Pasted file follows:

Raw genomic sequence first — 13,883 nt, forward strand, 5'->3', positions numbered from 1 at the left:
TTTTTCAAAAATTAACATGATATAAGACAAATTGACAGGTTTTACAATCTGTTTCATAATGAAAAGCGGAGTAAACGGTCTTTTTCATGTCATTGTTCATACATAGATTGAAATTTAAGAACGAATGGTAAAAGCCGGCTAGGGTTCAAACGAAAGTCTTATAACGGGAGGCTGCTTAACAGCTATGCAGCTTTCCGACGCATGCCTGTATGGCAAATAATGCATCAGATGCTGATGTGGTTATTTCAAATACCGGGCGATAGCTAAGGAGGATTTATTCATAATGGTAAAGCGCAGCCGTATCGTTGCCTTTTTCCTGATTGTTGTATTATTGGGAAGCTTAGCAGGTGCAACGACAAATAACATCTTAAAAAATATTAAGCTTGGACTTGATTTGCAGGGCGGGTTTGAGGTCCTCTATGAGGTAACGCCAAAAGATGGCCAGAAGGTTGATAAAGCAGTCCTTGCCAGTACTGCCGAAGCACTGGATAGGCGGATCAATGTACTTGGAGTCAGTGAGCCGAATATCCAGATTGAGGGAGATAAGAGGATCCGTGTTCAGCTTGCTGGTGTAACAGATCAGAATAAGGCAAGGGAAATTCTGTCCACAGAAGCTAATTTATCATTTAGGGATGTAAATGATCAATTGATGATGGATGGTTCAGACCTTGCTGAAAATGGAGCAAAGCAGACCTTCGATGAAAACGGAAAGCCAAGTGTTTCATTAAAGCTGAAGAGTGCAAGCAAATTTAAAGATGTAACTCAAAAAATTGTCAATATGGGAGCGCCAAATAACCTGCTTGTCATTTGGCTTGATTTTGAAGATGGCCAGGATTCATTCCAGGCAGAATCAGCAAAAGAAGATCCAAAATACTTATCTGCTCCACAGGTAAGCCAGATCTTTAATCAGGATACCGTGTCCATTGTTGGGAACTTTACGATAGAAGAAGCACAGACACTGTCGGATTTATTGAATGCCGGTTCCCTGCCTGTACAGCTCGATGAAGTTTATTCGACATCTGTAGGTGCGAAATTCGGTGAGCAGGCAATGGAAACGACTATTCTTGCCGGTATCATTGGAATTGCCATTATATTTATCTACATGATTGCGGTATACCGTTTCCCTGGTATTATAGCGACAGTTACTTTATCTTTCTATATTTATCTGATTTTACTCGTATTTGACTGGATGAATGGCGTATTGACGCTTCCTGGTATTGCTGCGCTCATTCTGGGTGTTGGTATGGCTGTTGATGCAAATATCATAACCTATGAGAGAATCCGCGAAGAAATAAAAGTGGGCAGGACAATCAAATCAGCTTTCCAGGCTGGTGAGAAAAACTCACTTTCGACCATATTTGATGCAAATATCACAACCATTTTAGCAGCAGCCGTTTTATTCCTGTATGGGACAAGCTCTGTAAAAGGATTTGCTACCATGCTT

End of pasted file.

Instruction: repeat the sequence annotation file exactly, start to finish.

Raw genomic sequence first — 13,883 nt, forward strand, 5'->3', positions numbered from 1 at the left:
TTTTTCAAAAATTAACATGATATAAGACAAATTGACAGGTTTTACAATCTGTTTCATAATGAAAAGCGGAGTAAACGGTCTTTTTCATGTCATTGTTCATACATAGATTGAAATTTAAGAACGAATGGTAAAAGCCGGCTAGGGTTCAAACGAAAGTCTTATAACGGGAGGCTGCTTAACAGCTATGCAGCTTTCCGACGCATGCCTGTATGGCAAATAATGCATCAGATGCTGATGTGGTTATTTCAAATACCGGGCGATAGCTAAGGAGGATTTATTCATAATGGTAAAGCGCAGCCGTATCGTTGCCTTTTTCCTGATTGTTGTATTATTGGGAAGCTTAGCAGGTGCAACGACAAATAACATCTTAAAAAATATTAAGCTTGGACTTGATTTGCAGGGCGGGTTTGAGGTCCTCTATGAGGTAACGCCAAAAGATGGCCAGAAGGTTGATAAAGCAGTCCTTGCCAGTACTGCCGAAGCACTGGATAGGCGGATCAATGTACTTGGAGTCAGTGAGCCGAATATCCAGATTGAGGGAGATAAGAGGATCCGTGTTCAGCTTGCTGGTGTAACAGATCAGAATAAGGCAAGGGAAATTCTGTCCACAGAAGCTAATTTATCATTTAGGGATGTAAATGATCAATTGATGATGGATGGTTCAGACCTTGCTGAAAATGGAGCAAAGCAGACCTTCGATGAAAACGGAAAGCCAAGTGTTTCATTAAAGCTGAAGAGTGCAAGCAAATTTAAAGATGTAACTCAAAAAATTGTCAATATGGGAGCGCCAAATAACCTGCTTGTCATTTGGCTTGATTTTGAAGATGGCCAGGATTCATTCCAGGCAGAATCAGCAAAAGAAGATCCAAAATACTTATCTGCTCCACAGGTAAGCCAGATCTTTAATCAGGATACCGTGTCCATTGTTGGGAACTTTACGATAGAAGAAGCACAGACACTGTCGGATTTATTGAATGCCGGTTCCCTGCCTGTACAGCTCGATGAAGTTTATTCGACATCTGTAGGTGCGAAATTCGGTGAGCAGGCAATGGAAACGACTATTCTTGCCGGTATCATTGGAATTGCCATTATATTTATCTACATGATTGCGGTATACCGTTTCCCTGGTATTATAGCGACAGTTACTTTATCTTTCTATATTTATCTGATTTTACTCGTATTTGACTGGATGAATGGCGTATTGACGCTTCCTGGTATTGCTGCGCTCATTCTGGGTGTTGGTATGGCTGTTGATGCAAATATCATAACCTATGAGAGAATCCGCGAAGAAATAAAAGTGGGCAGGACAATCAAATCAGCTTTCCAGGCTGGTGAGAAAAACTCACTTTCGACCATATTTGATGCAAATATCACAACCATTTTAGCAGCAGCCGTTTTATTCCTGTATGGGACAAGCTCTGTAAAAGGATTTGCTACCATGCTT